Net debt to EBITDA
As offshore drilling (XLE) (IYE) is a capital-intensive industry, a huge amount of debt on the balance sheet is common, which we have already seen in the previous article. This should not worry investors, but it is important for them to know whether a company has the capacity to repay its debt obligation.
The net debt-to-EBITDA (earnings before interest, taxes, depreciation, and amortization) ratio tells us how many years it will take for a company to repay its debt if net debt and EBITDA remain stay constant. Net debt is calculated as total debt minus cash and cash equivalents.
Comparing capacity to repay debt
Seadrill (SDRL) has the highest net debt-to-EBITDA ratio of 3.87. This ratio is slightly concerning for the company. In 2Q15, the company had to amend its debt covenants with respect to this ratio and now needs to pay higher interest against the amendment. Seadrill is obligated to pay 15% of its total debt until June 2016 and another 16% until June 2017.
Rowan Companies (RDC) has the second highest ratio of 3.08, followed by Diamond Offshore (DO) with a ratio of 2.64. In terms of repayment of debt, Ensco (ESV) is safest of these companies, with a net debt-to-EBITDA ratio of 2.18. Also the company does not have any repayment obligations for the next four years.
Along with the long-term solvency of a company, investors should also look at its liquidity position. Current ratio, which is calculated as current assets divided by current liabilities, tells us the ability of the company to pay its short-term obligations using its short-term assets. The higher the ratio, the better the company’s position to pay its short-term liabilities. A lower ratio suggests a possible liquidity crunch. These ratios play an important role, especially when the industry is in a bad phase and the companies aren’t able to generate sufficient free cash flow.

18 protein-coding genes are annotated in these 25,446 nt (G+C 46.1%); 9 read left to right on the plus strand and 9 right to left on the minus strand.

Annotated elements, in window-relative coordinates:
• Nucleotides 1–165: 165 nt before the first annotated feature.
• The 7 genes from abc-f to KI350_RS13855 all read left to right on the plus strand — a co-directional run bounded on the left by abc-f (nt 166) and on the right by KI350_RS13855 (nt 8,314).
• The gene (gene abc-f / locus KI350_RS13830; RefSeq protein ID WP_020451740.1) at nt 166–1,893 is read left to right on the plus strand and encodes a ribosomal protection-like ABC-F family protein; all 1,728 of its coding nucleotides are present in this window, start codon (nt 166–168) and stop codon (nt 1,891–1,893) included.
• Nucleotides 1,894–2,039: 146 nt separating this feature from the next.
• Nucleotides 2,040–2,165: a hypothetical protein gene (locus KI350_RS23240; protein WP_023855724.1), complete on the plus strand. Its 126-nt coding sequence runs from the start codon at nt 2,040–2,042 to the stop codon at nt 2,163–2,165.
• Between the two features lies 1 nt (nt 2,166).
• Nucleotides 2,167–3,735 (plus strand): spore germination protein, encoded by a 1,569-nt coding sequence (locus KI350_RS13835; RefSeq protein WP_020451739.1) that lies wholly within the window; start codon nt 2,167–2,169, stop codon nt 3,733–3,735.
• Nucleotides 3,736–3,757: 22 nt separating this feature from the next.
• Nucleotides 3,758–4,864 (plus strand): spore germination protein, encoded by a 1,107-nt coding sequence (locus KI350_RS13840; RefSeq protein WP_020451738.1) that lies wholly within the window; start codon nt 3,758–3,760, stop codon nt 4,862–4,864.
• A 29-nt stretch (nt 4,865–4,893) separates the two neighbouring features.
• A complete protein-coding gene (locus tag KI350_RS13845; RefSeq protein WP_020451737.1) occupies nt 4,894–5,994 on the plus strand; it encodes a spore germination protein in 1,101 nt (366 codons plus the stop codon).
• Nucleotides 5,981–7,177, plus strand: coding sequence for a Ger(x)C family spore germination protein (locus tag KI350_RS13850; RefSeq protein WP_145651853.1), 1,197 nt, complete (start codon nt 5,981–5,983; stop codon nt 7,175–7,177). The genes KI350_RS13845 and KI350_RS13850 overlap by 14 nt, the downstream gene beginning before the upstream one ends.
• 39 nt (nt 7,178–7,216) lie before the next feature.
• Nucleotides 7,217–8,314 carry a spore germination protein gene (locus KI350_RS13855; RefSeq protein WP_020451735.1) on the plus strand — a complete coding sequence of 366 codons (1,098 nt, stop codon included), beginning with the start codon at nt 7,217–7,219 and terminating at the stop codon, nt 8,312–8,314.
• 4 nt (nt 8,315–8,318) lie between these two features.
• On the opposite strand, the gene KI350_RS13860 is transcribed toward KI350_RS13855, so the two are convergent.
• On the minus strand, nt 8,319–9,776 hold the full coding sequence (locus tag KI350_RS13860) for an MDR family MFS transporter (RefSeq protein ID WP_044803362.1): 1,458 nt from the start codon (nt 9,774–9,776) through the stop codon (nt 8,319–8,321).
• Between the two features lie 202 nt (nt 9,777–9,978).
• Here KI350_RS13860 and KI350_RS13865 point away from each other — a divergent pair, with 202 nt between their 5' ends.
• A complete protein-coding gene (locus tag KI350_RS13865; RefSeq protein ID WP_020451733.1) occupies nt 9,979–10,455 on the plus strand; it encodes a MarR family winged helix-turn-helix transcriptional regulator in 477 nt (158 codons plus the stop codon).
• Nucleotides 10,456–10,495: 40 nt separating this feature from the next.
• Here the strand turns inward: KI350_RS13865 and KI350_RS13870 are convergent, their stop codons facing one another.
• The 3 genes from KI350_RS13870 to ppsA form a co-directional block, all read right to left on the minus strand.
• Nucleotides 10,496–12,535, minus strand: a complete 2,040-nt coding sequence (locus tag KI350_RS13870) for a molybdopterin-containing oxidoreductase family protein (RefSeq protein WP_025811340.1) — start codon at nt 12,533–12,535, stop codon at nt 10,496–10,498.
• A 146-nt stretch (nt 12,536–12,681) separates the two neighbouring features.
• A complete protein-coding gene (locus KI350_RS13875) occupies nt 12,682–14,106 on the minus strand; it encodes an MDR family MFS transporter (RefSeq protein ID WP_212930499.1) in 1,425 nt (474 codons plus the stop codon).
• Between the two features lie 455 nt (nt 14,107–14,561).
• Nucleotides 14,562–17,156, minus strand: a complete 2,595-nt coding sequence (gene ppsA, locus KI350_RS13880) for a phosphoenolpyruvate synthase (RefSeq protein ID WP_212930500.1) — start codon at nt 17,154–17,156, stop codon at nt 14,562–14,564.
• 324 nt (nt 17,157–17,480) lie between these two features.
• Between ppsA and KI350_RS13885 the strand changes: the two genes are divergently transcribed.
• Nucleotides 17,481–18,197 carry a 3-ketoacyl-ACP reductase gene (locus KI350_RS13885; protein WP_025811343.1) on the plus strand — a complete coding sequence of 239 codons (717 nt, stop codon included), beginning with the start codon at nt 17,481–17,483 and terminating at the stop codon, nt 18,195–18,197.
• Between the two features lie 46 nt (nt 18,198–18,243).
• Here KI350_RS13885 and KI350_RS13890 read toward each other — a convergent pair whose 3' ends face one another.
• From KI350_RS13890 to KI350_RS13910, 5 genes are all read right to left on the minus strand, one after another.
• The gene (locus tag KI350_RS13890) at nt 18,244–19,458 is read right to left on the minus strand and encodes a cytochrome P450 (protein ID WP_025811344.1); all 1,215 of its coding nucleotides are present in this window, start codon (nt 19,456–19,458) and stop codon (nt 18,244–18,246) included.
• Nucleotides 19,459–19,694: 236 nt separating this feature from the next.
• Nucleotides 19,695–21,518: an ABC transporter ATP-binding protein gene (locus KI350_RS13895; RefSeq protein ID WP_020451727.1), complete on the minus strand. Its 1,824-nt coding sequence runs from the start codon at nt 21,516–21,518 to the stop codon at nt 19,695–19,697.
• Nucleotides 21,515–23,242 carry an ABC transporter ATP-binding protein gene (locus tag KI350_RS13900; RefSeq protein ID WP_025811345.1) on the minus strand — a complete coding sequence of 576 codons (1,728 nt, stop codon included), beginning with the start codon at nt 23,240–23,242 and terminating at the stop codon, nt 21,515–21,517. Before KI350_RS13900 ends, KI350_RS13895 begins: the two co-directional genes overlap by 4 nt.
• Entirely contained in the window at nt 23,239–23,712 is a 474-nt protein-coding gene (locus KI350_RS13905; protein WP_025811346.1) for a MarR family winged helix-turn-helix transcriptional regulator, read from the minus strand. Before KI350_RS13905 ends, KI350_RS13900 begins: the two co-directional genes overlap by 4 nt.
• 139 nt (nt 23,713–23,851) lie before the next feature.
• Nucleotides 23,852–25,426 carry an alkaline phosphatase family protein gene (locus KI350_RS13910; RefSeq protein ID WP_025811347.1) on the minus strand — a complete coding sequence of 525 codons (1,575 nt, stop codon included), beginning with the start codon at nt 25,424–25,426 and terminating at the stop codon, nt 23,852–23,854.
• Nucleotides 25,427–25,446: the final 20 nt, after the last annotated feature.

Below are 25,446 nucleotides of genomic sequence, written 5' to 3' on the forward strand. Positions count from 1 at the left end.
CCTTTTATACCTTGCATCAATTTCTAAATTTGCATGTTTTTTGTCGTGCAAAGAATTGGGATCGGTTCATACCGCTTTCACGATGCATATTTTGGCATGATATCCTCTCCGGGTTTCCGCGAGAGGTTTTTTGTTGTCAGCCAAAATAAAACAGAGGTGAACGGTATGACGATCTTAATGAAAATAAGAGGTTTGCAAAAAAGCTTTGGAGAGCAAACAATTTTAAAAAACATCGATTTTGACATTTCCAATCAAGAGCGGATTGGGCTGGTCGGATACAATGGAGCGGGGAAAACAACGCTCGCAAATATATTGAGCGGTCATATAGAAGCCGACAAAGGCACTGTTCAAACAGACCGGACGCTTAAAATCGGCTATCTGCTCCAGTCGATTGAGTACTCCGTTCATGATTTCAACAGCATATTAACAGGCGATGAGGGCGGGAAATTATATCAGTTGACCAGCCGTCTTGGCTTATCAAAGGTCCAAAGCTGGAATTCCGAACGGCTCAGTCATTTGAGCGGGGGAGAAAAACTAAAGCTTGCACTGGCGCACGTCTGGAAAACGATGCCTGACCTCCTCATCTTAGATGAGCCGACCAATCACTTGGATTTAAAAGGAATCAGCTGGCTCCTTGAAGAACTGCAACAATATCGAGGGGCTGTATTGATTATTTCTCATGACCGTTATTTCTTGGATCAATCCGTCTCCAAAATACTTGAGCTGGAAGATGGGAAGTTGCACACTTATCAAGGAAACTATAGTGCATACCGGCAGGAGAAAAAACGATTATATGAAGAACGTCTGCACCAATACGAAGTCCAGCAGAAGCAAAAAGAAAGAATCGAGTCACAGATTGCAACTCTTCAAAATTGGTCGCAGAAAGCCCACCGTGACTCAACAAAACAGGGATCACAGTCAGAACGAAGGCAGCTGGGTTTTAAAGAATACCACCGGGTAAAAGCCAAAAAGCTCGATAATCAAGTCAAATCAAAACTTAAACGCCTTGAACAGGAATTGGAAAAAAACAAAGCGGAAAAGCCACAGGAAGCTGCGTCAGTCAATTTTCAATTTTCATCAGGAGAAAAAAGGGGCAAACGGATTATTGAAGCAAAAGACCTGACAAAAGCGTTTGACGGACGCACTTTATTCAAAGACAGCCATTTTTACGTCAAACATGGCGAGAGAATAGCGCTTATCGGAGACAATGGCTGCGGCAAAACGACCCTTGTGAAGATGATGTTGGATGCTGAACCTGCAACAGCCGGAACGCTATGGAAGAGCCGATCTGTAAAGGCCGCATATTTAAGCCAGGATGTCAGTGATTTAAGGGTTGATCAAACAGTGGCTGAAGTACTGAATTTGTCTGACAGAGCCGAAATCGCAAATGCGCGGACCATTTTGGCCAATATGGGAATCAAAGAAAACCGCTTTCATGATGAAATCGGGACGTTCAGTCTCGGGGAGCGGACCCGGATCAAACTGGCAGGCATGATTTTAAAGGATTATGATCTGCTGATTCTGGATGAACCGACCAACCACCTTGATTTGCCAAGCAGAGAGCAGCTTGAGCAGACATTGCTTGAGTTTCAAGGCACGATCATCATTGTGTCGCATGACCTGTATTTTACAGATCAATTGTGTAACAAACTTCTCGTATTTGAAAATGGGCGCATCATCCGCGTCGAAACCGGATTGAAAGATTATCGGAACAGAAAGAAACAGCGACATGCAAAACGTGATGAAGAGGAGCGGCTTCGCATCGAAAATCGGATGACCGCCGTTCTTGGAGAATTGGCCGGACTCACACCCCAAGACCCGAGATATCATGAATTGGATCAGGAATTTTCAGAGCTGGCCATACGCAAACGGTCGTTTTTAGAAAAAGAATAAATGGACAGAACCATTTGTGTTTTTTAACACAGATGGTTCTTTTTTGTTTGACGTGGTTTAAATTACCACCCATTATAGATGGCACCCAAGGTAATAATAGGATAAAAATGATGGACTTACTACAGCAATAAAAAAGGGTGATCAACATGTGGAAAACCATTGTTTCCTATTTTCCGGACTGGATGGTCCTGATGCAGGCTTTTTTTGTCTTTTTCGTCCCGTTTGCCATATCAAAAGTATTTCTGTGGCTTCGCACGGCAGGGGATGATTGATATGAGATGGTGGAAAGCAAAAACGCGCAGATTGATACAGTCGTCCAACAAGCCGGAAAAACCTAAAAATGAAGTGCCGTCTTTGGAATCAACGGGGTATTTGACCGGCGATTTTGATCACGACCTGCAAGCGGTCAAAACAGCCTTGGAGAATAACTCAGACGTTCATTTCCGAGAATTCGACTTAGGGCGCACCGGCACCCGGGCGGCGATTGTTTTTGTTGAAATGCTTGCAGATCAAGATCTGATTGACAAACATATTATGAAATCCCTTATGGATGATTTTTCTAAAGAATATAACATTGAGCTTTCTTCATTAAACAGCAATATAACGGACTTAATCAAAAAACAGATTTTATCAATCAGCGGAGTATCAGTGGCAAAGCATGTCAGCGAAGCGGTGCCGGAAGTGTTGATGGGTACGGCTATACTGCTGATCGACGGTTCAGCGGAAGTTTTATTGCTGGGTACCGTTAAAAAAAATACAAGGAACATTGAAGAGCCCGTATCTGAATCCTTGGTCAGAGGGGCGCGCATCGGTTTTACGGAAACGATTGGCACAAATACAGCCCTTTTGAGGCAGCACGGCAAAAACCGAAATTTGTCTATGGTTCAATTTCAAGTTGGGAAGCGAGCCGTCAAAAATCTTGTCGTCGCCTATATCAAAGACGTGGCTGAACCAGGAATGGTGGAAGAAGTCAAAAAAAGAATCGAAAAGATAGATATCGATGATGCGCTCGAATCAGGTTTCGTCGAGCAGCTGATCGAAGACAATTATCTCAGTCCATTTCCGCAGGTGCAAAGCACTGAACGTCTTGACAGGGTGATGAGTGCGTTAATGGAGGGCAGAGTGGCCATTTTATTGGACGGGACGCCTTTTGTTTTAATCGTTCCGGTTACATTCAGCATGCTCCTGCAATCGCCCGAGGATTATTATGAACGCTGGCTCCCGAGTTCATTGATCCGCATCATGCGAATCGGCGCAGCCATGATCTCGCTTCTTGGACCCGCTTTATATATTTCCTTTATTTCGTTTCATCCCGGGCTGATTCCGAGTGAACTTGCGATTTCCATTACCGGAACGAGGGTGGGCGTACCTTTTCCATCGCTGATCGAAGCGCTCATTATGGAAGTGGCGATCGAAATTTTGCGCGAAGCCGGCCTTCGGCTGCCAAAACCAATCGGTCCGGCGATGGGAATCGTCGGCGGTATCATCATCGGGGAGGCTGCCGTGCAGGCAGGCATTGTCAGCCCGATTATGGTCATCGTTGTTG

Along with an excellent solvency position, Ensco (ESV) has a very comfortable liquid ratio of 2.84. Rowan Companies’s (RDC) ratio of 2.00 also suggests a very sound liquidity position. Seadrill (SDRL) and Diamond Offshore (DO), with liquidity ratios of 0.92 and 0.80, respectively, have liabilities that exceed current assets. These companies may need to use revolving credit to finance their current liabilities.